5. The Catch

The Surprising Life and Death of Diggory Franklin

"Well, a chronometer makes it easier. I can use that for travel, weaponry, disguises..." I smiled to myself. "I don't even need to pack! And finding finances won't be hard, I can win the lottery or bet on sports or something, like Biff in Back to the Future Two."

Johnson raised an eyebrow. "You can't do anything that will cause publicity, so the lottery is out. I would be careful with betting, though with small-time bookies you might get away with it a few times. Bigger pots lead to bigger risks. That's not good policy."

I sighed. "So it's not simple."

"You have to get creative, and find less public ways to access cash," Van said. "The journals should help a little, there are some clues as to what was already done and that should give you ideas on filling in the blanks."

"Oh, good point," I said. "I remember Mr. Franklin arranged a large anonymous donation to Calla's school, and that's a direct result of our plan. Things like that?"

"Exactly," Jacobs said. "If you think about it, you know where your mission starts."

I wrinkled my nose, wondering what he was talking about. Then I clued in.

"The death of the Wileys!" I slapped my forehead. "That predates everything else in the chain of events. I show up in Calla's journal after she finds out they died. She goes to school because of her inheritance. I have to help her climb out of her depression!"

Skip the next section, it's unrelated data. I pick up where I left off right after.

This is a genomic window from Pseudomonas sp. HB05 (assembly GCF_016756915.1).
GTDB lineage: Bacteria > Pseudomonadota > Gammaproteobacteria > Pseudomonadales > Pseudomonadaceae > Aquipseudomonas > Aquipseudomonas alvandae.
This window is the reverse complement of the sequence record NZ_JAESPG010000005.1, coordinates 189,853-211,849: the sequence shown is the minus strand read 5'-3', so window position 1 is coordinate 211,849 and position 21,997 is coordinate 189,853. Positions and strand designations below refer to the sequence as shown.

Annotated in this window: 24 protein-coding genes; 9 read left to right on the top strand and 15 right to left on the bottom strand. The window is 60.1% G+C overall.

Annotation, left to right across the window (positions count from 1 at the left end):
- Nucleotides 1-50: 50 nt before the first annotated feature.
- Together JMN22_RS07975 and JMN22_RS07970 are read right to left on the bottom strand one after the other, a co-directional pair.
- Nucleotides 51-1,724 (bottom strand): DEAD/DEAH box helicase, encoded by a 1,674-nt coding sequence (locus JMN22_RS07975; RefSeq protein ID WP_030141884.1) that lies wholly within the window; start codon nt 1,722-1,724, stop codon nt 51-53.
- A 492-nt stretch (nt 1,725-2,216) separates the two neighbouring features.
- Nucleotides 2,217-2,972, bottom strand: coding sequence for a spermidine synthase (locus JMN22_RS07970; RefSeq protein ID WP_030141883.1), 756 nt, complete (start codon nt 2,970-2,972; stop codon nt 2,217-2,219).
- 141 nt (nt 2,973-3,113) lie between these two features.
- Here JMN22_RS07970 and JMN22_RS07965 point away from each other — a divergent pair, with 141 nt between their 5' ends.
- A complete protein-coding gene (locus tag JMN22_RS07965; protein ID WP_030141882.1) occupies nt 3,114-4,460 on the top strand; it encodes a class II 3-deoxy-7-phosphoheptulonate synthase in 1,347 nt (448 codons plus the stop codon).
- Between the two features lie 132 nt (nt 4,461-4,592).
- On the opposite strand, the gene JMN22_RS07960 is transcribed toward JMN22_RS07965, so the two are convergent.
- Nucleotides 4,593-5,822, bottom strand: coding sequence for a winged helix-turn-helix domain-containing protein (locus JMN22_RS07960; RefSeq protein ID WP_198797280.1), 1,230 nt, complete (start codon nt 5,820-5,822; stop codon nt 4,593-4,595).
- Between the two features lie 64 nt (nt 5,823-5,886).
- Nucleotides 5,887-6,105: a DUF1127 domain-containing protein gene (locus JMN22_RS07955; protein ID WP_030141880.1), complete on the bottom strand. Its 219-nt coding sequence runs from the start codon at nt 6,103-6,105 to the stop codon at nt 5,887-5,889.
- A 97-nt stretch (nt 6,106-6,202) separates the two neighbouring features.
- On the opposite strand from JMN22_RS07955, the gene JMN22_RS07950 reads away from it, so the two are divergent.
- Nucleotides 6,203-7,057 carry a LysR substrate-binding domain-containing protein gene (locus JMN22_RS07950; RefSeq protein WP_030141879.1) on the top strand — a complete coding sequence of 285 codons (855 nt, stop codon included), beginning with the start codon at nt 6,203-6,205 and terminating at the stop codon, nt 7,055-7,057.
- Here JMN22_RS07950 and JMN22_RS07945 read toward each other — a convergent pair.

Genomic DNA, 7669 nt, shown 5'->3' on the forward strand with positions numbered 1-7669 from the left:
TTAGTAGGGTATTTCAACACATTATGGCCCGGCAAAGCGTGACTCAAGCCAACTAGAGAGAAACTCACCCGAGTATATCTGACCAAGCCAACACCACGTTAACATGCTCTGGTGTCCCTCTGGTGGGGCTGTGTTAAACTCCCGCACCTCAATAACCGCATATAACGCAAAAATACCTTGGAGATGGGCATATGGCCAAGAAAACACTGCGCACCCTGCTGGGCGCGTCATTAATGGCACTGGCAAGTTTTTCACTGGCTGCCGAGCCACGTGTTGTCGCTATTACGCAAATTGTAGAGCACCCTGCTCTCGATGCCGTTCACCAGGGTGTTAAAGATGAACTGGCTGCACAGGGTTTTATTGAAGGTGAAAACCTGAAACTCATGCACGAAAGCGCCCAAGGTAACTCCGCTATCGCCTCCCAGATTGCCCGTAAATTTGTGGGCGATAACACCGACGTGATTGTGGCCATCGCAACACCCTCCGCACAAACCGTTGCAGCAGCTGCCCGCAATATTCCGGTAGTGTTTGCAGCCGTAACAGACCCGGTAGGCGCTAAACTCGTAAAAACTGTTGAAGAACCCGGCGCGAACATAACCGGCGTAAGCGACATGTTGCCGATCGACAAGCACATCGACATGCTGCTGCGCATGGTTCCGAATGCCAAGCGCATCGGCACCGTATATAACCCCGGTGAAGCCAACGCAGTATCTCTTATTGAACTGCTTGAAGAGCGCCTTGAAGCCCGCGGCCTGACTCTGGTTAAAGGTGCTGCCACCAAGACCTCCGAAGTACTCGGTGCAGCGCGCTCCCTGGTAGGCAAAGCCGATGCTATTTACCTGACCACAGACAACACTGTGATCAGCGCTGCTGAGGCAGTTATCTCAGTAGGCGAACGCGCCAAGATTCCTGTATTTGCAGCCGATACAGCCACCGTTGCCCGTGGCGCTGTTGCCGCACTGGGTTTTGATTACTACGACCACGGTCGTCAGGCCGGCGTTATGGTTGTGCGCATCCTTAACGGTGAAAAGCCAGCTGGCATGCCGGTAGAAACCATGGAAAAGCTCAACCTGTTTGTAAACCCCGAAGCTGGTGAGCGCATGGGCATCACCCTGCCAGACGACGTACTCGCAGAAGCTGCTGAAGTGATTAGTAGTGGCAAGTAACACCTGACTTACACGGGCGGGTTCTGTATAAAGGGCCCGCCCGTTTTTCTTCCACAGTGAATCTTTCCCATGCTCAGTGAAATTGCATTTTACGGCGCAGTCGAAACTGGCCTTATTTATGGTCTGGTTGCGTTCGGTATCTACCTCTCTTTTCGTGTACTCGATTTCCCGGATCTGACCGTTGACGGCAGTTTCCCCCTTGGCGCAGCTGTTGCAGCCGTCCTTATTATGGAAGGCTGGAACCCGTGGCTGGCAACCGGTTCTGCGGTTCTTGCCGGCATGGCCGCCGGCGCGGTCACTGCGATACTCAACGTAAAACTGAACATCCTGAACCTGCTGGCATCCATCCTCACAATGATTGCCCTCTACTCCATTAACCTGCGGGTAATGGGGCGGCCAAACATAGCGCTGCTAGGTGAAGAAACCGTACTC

Haven nodded and put her hand on my shoulder. "It sounds easy on paper, but your sister will be in pain. You will need to be strong for her sake, to help her get where she needs to go."

"It won't be easy," Johnson said. Both he and Haven seemed unusually sombre. "You up for it?"

"History says I have to be, right?" I shrugged.

Jacobs opened his palm and a chronometer appeared there. He handed it over.

"Good luck," Van said as I strapped on what looked like an ordinary watch, but was anything but.

I fiddled with the settings and the chronometer materialized two contact lenses. I put them into my eyes for invisible data read-outs. I fiddled with settings and the device changed my hair and face. I gave myself black hair and altered some features. Johnson nodded his approval.

"See you soon," I said, setting the chronometer for the summer before Calla moved to New York.

Haven nodded, holding her arms around herself. Johnson gave me a salute, but it was less jaunty than usual. Jacobs was his general surly self, and Van's face looked tight. The Mentor, well, he was a hologram.

"I'll be back before you know it," I said.

I stepped through the swirling portal that appeared and it was only then that I realized what had been implied in our conversation.

I wasn't just supposed to help Calla endure the death of her step-parents. I was supposed to make sure they died.

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